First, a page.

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Physical and Monetary Input-Output Analysis: What Makes the Difference?

Author

Listed:
  • Helga Weisz

    () (Institute of Social Ecology, Faculty of Interdisciplinary Studies (IFF), Klagenfurt University, Vienna, Schottenfeldgasse 29, 1070 Vienna, Austria)

  • Faye Duchin

    () (Department of Economics, Rensselaer Polytechnic Institute, Troy, NY 12180-3590, USA.)

Abstract

A recent paper in which embodied land appropriation of exports was calculated using a physical input-output model (Ecological Economics 44 (2003) 137-151) initiated a discussion in this journal concerning the conceptual differences between input-output models using a coefficient matrix based on physical input-output tables (PIOTs) in a single unit of mass and input-output models using a coefficient matrix based on monetary input-output tables (MIOTs) extended by a coefficient vector of physical factor inputs per unit of output. In this contribution we argue that the conceptual core of the discrepancies found when comparing outcomes obtained using physical vs. monetary input-output models lies in the assumption of prices and not in the treatment of waste as has been claimed (Ecological Economics 48 (2004) 9-17). We first show that a basic static input-output model with the coefficient matrix derived from a monetary input-output table is equivalent to one where the coefficient matrix is derived from an input-output table in physical units provided that the assumption of unique sectoral prices is satisfied. We then illustrate that the physical input-output table that was used in the original publication does not satisfy the assumption of homogenous sectoral prices, even after the inconsistent treatment of waste in the PIOT is corrected. We show that substantially different results from the physical and the monetary models in fact remain. Finally, we identify and discuss possible reasons for the observed differences in sectoral prices and draw conclusions for the future development of applied physical input-output analysis.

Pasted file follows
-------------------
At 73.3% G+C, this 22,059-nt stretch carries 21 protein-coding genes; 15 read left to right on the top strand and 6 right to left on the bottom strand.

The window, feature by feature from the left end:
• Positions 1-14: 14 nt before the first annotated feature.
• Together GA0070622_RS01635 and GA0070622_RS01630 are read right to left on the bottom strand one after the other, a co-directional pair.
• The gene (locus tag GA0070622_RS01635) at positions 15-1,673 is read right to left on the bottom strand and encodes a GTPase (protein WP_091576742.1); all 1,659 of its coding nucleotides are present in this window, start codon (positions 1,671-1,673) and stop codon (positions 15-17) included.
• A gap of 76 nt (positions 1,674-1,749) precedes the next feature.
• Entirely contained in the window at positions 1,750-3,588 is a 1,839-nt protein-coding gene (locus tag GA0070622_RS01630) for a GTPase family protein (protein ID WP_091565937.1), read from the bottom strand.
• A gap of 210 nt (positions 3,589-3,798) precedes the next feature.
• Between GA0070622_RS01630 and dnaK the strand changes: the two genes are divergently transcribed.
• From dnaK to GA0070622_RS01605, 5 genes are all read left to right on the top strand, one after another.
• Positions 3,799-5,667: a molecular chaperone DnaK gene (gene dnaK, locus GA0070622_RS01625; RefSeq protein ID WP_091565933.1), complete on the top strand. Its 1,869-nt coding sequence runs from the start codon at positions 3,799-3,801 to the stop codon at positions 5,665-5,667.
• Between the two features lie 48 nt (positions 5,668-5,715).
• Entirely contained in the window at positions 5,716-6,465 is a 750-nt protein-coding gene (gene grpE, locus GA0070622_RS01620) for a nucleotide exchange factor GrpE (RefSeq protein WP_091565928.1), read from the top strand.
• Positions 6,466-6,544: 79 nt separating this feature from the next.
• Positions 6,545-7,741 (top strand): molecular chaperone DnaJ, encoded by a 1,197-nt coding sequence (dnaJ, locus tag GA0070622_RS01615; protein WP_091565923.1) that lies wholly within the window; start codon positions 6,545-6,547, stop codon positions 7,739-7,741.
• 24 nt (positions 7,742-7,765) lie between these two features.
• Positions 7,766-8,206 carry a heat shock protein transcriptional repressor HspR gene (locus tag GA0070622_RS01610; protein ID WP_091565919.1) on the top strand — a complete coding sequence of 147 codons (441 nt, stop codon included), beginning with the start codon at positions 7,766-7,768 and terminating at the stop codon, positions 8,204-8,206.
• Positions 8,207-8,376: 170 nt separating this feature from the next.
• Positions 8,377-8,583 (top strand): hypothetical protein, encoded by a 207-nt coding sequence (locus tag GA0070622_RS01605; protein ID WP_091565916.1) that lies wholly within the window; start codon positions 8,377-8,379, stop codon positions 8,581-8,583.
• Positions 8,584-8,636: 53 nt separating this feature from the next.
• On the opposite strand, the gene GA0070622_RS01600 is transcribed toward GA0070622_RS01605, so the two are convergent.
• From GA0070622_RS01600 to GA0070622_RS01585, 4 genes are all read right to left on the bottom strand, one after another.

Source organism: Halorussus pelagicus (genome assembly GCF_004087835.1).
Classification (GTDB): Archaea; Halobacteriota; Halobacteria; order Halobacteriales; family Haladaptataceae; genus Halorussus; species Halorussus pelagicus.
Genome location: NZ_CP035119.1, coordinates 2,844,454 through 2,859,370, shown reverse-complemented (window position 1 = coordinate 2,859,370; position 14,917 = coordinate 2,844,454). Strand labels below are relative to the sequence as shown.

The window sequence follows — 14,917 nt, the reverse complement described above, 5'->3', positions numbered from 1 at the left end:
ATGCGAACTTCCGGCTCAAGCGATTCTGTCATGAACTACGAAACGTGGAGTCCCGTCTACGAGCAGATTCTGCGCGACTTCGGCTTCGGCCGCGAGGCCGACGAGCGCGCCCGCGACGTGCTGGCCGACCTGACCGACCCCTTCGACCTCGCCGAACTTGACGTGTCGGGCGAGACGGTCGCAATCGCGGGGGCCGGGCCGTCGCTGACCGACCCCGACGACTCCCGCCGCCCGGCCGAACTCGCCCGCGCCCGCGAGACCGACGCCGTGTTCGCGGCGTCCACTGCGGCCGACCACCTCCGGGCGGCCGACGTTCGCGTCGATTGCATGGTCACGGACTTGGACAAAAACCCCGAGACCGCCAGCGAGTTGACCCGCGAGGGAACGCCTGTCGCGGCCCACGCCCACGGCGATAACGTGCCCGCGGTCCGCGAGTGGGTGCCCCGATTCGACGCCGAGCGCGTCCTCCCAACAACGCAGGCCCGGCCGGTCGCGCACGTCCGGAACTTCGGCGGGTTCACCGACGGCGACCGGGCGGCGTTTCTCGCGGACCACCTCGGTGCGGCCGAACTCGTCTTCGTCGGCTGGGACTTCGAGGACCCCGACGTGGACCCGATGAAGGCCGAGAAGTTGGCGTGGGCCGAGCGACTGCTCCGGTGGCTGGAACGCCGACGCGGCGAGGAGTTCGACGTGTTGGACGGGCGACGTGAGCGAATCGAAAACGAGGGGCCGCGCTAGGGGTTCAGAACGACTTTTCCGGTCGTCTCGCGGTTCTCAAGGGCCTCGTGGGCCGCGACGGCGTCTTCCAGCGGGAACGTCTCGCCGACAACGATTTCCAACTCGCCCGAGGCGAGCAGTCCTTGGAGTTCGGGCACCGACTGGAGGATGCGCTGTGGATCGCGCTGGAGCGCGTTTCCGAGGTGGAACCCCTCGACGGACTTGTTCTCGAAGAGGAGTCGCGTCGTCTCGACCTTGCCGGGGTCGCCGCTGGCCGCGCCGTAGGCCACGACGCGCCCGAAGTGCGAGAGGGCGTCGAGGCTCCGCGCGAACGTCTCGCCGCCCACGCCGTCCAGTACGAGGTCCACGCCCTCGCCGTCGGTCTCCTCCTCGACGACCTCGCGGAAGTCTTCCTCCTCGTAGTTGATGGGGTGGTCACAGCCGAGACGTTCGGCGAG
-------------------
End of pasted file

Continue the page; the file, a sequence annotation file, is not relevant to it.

Suggested Citation

  • Helga Weisz & Faye Duchin, 2004. "Physical and Monetary Input-Output Analysis: What Makes the Difference?," Rensselaer Working Papers in Economics 0422, Rensselaer Polytechnic Institute, Department of Economics, revised May 2005.
  • Handle: RePEc:rpi:rpiwpe:0422
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    References listed on IDEAS

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    1. Giljum, Stefan & Hubacek, Klaus & Sun, Laixiang, 2004. "Beyond the simple material balance: a reply to Sangwon Suh's note on physical input-output analysis," Ecological Economics, Elsevier, vol. 48(1), pages 19-22, January.
    2. Dietzenbacher, Erik, 2005. "Waste treatment in physical input-output analysis," Ecological Economics, Elsevier, vol. 55(1), pages 11-23, October.
    3. Hubacek, Klaus & Giljum, Stefan, 2003. "Applying physical input-output analysis to estimate land appropriation (ecological footprints) of international trade activities," Ecological Economics, Elsevier, vol. 44(1), pages 137-151, February.
    4. Suh, Sangwon, 2004. "A note on the calculus for physical input-output analysis and its application to land appropriation of international trade activities," Ecological Economics, Elsevier, vol. 48(1), pages 9-17, January.
    5. Stefan Giljum & Klaus Hubacek, 2004. "Alternative Approaches of Physical Input-Output Analysis to Estimate Primary Material Inputs of Production and Consumption Activities," Economic Systems Research, Taylor & Francis Journals, vol. 16(3), pages 301-310.
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    More about this item

    JEL classification:

    • Q5 - Agricultural and Natural Resource Economics; Environmental and Ecological Economics - - Environmental Economics
    • C67 - Mathematical and Quantitative Methods - - Mathematical Methods; Programming Models; Mathematical and Simulation Modeling - - - Input-Output Models

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